Long Day’s Journey Into Night
Eugene O’Neill (Play: Eugene O’Neill)
Katharine Hepburn, Ralph Ricahrdson, Jason Robards Jr, Dean Stockwell, Jeanne Barr
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There are great films and there are great plays, but melding the two is an often difficult task. So, when going into a nearly 3-hour film like Long Day’s Journey Into Night based on Eugene O’Neill’s Pulitzer Prize winning play, you have to hope for more than just a stage-on-screen adaptation. However, if it weren’t for the astounding performances of the cast and the soundness of the material, this unequivocally stage-bound production would have been a painful experience.
The play centers around four members of an upper middle class family in a seaside Connecticut home where the foghorns plaintively punctuates the narrative both literally and figuratively. James Tyrone Sr (Ralph Richardson) is the patriarch of the family, an acclaimed actor in his day, is frequently lambasted for his frugality and defends himself with his tale of growing up in poverty. Mary Cavan Tyrone (Katharine Hepburn) is a melancholy woman constantly lamenting the past and attempting to relive the glory as an escape for the devastating saga surrounding her. James “Jamie” Tyrone Jr. (Jason Robards) is the eldest son and a perpetual troublemaker leeching off his father while plying his father’s profession and using it as a springboard to woo women and drink excessively. Edmund Tyrone (Dean Stockwell) suffers from a summer sickness, so his mother declares, that everyone suspects is consumption. His past excursions overseas are accused of causing his illness, but as the film plays on, everyone finds a way to blame someone else for his devastating state.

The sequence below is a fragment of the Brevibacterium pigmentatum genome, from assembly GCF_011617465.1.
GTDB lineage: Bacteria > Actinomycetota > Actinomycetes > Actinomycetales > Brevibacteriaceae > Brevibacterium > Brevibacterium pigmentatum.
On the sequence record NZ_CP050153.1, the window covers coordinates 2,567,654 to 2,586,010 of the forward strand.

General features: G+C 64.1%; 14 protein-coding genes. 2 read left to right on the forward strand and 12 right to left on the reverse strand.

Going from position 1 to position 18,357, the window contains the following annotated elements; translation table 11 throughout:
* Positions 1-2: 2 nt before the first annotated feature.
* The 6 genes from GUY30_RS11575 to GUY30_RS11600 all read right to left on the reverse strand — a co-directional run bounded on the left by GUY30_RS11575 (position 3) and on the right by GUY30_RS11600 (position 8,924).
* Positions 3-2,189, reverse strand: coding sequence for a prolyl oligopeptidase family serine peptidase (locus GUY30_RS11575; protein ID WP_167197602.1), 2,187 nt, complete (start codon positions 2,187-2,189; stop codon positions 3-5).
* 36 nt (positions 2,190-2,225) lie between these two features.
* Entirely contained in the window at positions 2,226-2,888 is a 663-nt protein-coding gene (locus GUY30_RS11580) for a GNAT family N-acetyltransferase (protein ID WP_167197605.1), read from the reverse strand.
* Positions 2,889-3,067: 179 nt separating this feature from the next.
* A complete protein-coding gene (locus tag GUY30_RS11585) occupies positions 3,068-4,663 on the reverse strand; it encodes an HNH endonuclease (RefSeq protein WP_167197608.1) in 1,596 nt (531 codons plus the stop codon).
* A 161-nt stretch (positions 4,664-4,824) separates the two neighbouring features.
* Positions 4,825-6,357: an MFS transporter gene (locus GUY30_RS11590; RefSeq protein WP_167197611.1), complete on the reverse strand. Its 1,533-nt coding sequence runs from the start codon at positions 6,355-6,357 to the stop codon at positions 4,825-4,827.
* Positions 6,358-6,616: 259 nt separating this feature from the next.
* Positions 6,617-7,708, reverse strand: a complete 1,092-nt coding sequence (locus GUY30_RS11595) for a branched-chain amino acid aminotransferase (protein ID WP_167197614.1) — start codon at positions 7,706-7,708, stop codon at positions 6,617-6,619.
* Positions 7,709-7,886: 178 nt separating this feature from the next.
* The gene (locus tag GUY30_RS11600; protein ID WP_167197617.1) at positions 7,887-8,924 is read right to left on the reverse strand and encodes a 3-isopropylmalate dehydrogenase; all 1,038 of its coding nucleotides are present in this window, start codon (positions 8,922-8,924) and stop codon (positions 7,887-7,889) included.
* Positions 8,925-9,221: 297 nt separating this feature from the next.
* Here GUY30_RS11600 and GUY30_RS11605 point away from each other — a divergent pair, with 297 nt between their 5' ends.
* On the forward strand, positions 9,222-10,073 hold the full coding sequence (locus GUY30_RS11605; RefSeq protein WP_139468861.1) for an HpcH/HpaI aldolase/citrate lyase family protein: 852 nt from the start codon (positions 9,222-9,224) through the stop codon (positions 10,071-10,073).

For me, Richardson is the weakest of the performers infusing his dialogue with the occasional Irish brogue but preferring to pontificate in a controlled Shakespearean dialect, a byproduct of his years on the stage where he was once declared as the perfect Othello. While entirely within reason for the character, it comes off pretentious quite frequently, which is at odds with the description of the character in the play. Stockwell acquits himself nicely against actors who seem significantly more trained. While he doesn’t seem the boisterous boy he’s described as being, he’s a sympathetic character that almost feels as if he’s from a completely different family, taking on few of his relations’ mannerisms or quirks, picking up the most unfortunate of them: the drink.
Robards is terrific as the drunken elder son, proclaiming his victory in teaching the young Edmund how to avoid all of the pitfalls he had already suffered and frequently going head-to-head with his miserly father. Their interplay is blended equally between outright hatred and grudging manners. He has most of the bombastic deliveries in the production, but never feels like he’s cresting the banks of good taste.
That leaves Hepburn who is simply outstanding. Although her early scenes are hard to watch, seeming to be too literally adapted from the stage, as she progersses into her moody despair and eventual drug-infused rambling late int he production, she kicks the performance into perfection, creating a genuinely troubled woman stuck in the past when her life was Utopian and fearful that her depression could lead to further trouble for the family, a fear which permeates most of the film.
Sidney Lumet gives the actors plenty of room to ply their trade, never letting the camera get in the way of the performance. Unfortunately, that proclivity keeps the film from feeling more robust and realistic. We are aware constantly that this is a stage production put onto the big screen. While there are a few exterior scenes that set the place, the interior is the key focus of the film and it is so sequestered that you can’t really understand why film was the necessary medium to which to bring this event.
September 27, 2010